All US/UK damage. So who has responsibility to clean up the mess? We do, of course. The US and the UK. Have we made any serious attempt to clean up the mess? Nope. Some of the US money that was meant to fund reconstruction has been spent on spurious contracts for US businesses, and the rest has been... how shall we put this... misplaced. To the tune of nine billion dollars US.

Ref: http://edition.cnn.com/2005/WORLD/me...30/iraq.audit/
Ref: http://www.guardian.co.uk/Iraq/Story...403034,00.html

And frankly, it would take more than a paltry few billions to rebuild a country in the state that Iraq's in. After all, it took over a decade for us to destroy it.

So frankly, I think your assertion that everyone else should chip in more money and manpower than they already are to clean up our mess... is ludicrous in the extreme.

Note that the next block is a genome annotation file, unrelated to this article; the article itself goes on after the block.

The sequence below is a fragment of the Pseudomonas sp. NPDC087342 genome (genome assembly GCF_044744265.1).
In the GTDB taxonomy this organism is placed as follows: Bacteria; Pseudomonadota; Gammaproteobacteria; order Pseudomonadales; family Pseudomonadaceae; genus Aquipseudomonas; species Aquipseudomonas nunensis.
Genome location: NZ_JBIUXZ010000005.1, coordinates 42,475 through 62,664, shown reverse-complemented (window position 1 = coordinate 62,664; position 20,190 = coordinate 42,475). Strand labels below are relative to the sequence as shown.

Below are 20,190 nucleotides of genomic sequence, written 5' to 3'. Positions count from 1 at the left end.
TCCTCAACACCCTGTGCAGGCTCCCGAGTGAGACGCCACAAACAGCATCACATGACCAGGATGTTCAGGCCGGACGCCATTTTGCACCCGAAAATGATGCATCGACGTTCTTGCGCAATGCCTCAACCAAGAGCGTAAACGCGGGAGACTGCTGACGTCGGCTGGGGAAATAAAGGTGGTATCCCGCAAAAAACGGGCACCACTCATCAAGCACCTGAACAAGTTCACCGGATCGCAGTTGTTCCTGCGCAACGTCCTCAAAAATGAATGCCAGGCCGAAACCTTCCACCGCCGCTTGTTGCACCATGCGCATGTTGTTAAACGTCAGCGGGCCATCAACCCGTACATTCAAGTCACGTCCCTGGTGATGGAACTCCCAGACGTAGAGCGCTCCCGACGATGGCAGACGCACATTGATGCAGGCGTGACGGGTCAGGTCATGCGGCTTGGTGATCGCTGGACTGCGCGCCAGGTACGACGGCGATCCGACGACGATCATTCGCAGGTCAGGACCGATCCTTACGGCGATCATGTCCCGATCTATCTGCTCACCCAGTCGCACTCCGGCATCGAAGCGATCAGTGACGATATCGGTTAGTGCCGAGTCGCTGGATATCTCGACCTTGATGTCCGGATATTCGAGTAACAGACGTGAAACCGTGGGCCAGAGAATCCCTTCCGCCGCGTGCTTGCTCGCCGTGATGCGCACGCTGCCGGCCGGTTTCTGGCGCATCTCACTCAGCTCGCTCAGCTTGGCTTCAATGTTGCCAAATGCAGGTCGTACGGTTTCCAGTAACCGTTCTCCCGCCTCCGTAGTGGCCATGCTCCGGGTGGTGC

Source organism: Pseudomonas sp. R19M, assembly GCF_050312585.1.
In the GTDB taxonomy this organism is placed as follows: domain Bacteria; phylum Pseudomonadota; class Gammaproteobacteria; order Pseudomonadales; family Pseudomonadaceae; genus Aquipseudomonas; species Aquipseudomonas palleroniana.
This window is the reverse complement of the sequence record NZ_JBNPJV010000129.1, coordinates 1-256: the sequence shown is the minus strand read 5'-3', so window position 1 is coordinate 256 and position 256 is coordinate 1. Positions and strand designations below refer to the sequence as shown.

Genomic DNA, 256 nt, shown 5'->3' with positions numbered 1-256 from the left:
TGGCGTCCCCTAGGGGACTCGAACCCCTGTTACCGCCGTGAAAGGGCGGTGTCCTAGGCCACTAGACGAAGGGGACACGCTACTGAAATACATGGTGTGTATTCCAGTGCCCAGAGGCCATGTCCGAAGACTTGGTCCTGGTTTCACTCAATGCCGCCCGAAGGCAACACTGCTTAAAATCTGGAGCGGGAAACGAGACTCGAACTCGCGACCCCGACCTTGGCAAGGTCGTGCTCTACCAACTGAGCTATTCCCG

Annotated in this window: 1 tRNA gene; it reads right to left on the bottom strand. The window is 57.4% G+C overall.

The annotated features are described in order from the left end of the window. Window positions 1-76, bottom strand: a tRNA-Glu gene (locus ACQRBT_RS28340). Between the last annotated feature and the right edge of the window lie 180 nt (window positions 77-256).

As for your anti-Iranian rhetoric, it's nonsense.

For one thing, Iranian involvement in Iraq has been overestimated by neoconservatives, according to at least one senior US intelligence official in Iraq. Brigadier General John Custer stated in November on CNN: "If I could snap my fingers and move Iran out of the picture, it wouldn't change -- it wouldn't end the conflict, it wouldn't drastically change the conflict. It's not decisive."

Ref: http://transcripts.cnn.com/TRANSCRIP...itroom.02.html

And secondly of course, even if Iran WERE the evil empire you like to make them out to be, (which they are not,) it would be our fault if they nefariously gained control of Iraq and used it for EV0L!!!11 (sic) Because we destabilised the country, and anyone with a brain could have predicted the ill effects of that destabilisation.